After what felt like an endless heat wave, it’s a chilly day here in NYC. Pulling a sweater out this morning was a harsh reminder that the relaxing days of summer are almost over and back-to-school season is fast approaching. Soon enough we’ll all be standing in lines at department stores, waiting to empty our pockets on the ever-growing back-to-school list. We’ll have to make sure that our kiddos’ snacks are healthy, their lunch bags are cool, and their backpacks, even cooler. But not to worry—we’ve got you covered.
This week we’re giving away three Back to School Chobani Prize Packs. Each pack includes a 3-month supply of Chobani Champions Greek Yogurt tubes (four 8-ct. boxes delivered each month for three months), a Built lunch bag, an FJALL Raven Kånken backpack, and two reusable LunchSkins. Leave a comment below, up to one a day, between now and Wednesday, July 31, and you could be one of three lucky winners!
Last month, Chris Noth presented a generous donation to Nourish Now—an organization that brings meals to families in need—on behalf of BV Wines. Parents spoke to Chris about how his work (both on-screen and on the hunger relief effort) impacts his life as a father to his 5-year-old son, Orion, from dealing with dinnertime pickiness to spending time together before Orion heads off to full-day school.
P: How does being a father impact your perspective on the issue of hunger relief?
CN: As a father your instinct kicks in and you want to make sure your kid is safe and well-fed. People don’t really know that 1 in 6 Americans don’t have access to food, that 17 million children are living in food-insecure households. Like me—I didn’t know that. It’s inconceivable to me that if you have a child that they would be food insecure.
P: Speaking of nutrition and healthy eating, your son is at that age when it can be difficult to feed your child, not due to lack of resources but due to pickiness. Is Orion a picky eater?
CN: All kids have their own peculiar tastes, I think. For instance, Orion doesn’t like spicy foods. He loves strawberries. He’s a big cheese eater, too, by the way. I was surprised at that. He loves cheese. Loves Parmesan cheese [laughs]. We’re just now getting him to eat meat; he wasn’t attracted to any kind of meat. But, then, he loves certain seafoods.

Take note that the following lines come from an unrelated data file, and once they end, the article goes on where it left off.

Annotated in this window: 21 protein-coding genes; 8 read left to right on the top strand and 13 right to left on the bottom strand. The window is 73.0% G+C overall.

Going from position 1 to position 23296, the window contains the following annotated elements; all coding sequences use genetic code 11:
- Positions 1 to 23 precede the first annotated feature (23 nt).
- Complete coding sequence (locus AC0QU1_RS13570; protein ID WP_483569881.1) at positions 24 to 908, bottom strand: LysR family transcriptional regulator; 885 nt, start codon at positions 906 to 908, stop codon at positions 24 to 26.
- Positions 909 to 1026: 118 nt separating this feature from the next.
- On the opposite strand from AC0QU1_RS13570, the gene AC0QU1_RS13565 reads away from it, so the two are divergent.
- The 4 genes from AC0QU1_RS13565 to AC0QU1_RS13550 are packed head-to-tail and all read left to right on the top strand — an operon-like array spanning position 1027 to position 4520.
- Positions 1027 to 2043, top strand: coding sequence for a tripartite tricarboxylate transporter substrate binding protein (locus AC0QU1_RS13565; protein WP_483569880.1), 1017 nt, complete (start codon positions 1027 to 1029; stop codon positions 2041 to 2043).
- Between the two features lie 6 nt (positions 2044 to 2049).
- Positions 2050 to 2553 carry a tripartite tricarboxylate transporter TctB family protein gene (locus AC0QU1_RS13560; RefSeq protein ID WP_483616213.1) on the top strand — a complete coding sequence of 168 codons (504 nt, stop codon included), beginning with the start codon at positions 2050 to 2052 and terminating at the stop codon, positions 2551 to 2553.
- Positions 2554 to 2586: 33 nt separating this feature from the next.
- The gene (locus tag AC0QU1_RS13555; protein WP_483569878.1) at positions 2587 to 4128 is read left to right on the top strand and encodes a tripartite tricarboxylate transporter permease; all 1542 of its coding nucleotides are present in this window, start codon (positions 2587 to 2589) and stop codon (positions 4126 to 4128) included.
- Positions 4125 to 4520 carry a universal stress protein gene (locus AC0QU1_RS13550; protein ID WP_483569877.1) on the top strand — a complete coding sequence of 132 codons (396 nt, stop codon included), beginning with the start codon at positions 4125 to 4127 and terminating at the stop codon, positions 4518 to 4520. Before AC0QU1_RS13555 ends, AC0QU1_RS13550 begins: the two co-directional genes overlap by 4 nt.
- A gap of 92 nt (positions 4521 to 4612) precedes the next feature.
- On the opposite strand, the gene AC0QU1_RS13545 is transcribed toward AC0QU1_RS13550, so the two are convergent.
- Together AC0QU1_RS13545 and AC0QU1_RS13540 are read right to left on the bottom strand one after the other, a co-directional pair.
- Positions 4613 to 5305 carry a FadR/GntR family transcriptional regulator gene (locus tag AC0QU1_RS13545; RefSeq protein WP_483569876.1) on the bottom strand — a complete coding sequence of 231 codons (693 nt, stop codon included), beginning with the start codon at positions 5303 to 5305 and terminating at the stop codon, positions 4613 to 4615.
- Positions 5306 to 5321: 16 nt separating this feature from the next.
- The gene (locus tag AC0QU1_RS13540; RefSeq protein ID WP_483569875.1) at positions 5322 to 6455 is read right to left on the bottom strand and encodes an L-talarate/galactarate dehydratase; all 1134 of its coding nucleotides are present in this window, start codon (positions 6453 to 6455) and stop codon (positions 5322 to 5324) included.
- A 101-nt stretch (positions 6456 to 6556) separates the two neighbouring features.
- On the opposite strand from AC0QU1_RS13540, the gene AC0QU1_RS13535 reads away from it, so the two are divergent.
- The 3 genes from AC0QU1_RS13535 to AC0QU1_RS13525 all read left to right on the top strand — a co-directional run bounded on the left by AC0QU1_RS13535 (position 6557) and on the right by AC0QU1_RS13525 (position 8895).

I try to trick him of course because he’s in that superhero-fascination age. I say, “You gotta eat this if you wanna be like Spiderman, kiddo. You gotta finish this up.” It’s an ongoing challenge. We’ve made vegetables kind of fun for him to eat. But we also use the old tricks of the trade. My son, for dessert, he doesn’t like chocolate—believe it or not—but he likes mochi. He’s crazy about mochi. So if he knows that he’s gonna get his two mochis at the end of the meal, he’s gonna clean that plate.
CN: She [my wife] is very good at that, at chopping vegetables up and blending them into things so he thinks he’s getting a French Fry but maybe it’s beets. I mean he does love those salty things that can be a little dangerous.
P: What about school lunches? What are you most excited or most nervous for with him going off to full day kindergarden?
CN: We just had our kindergarten meeting, so he starts next year. It’s a huge huge step. He had a very tight community at his preschool and so did we—with the teachers. It was just such a nourishing environment. I hate to say this, because it’s ridiculous, but it’s like from that [preschool] environment to kindergarten it’s kind of like he’s going to university in his eyes. He’s nervous. But, it’s still a really small community.
P: Since you split time between New York and L.A., when you and Orion get to see each other and you are in the same place, what are some of your favorite things to do together to celebrate that father-son bond?
CN: He’s into baseball. A Yankee game has got to be on the list. He’s obsessed with Derek Jeter; he’s very upset about his injury [chuckles]. You know, I love taking him, believe it or not, I want to see a couple of shows on Broadway. He digs that. He’s seen Spider-Man twice. I’m trying to see if Matilda is the show for him. Although, I desperately don’t want him to be an actor.
P: Why is that?
CN: There’s enough…entertainment isn’t one of the things we lack. Actors are not something we lack. Do we need another actor? G-d no.
P: Obviously charity work is very important to you. Is volunteerism and giving back something that you hope to encourage as Orion gets older?
CN: Thanksgiving we went to a local church that I found through the food bank. I think it would be a nice thing for him always to know about these things. He didn’t really quite get it, he was having fun, you know, asking to serve things, but he will get it. I think it’s important for every child to understand what’s around them, what the problems are and to be a part of the solution as they get older. I didn’t do it as a kid, frankly. I wasn’t aware of it. It is about awareness and then action.
P: Aside from volunteerism and helping out those around you, what would you say is the most important value you hope to instill in Orion?
CN: Generosity. I want him to be strong, but a gentle man. I want him to be able to see the difference between something that has real value and something that doesn’t.